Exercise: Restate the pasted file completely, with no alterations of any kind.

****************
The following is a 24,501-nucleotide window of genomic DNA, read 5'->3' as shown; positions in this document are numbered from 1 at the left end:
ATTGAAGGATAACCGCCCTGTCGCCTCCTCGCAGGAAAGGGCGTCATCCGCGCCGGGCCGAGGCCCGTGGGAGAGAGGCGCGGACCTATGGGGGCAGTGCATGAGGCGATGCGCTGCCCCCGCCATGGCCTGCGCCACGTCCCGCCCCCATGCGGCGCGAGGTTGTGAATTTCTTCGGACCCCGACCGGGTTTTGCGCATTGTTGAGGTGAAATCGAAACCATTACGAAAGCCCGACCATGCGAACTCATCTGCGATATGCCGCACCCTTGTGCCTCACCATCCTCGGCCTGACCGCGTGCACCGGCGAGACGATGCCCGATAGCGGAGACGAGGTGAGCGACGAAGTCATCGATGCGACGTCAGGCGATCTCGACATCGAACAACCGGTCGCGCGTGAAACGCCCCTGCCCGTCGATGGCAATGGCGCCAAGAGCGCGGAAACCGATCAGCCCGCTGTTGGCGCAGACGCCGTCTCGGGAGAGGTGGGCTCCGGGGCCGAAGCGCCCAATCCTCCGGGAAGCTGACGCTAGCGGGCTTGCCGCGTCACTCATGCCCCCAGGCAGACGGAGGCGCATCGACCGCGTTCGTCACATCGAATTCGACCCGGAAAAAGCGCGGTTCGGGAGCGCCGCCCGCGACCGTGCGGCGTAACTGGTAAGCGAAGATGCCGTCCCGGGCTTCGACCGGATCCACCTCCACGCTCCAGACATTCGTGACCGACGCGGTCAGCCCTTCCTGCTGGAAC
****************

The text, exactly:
The following is a 24,501-nucleotide window of genomic DNA, read 5'->3' as shown; positions in this document are numbered from 1 at the left end:
ATTGAAGGATAACCGCCCTGTCGCCTCCTCGCAGGAAAGGGCGTCATCCGCGCCGGGCCGAGGCCCGTGGGAGAGAGGCGCGGACCTATGGGGGCAGTGCATGAGGCGATGCGCTGCCCCCGCCATGGCCTGCGCCACGTCCCGCCCCCATGCGGCGCGAGGTTGTGAATTTCTTCGGACCCCGACCGGGTTTTGCGCATTGTTGAGGTGAAATCGAAACCATTACGAAAGCCCGACCATGCGAACTCATCTGCGATATGCCGCACCCTTGTGCCTCACCATCCTCGGCCTGACCGCGTGCACCGGCGAGACGATGCCCGATAGCGGAGACGAGGTGAGCGACGAAGTCATCGATGCGACGTCAGGCGATCTCGACATCGAACAACCGGTCGCGCGTGAAACGCCCCTGCCCGTCGATGGCAATGGCGCCAAGAGCGCGGAAACCGATCAGCCCGCTGTTGGCGCAGACGCCGTCTCGGGAGAGGTGGGCTCCGGGGCCGAAGCGCCCAATCCTCCGGGAAGCTGACGCTAGCGGGCTTGCCGCGTCACTCATGCCCCCAGGCAGACGGAGGCGCATCGACCGCGTTCGTCACATCGAATTCGACCCGGAAAAAGCGCGGTTCGGGAGCGCCGCCCGCGACCGTGCGGCGTAACTGGTAAGCGAAGATGCCGTCCCGGGCTTCGACCGGATCCACCTCCACGCTCCAGACATTCGTGACCGACGCGGTCAGCCCTTCCTGCTGGAAC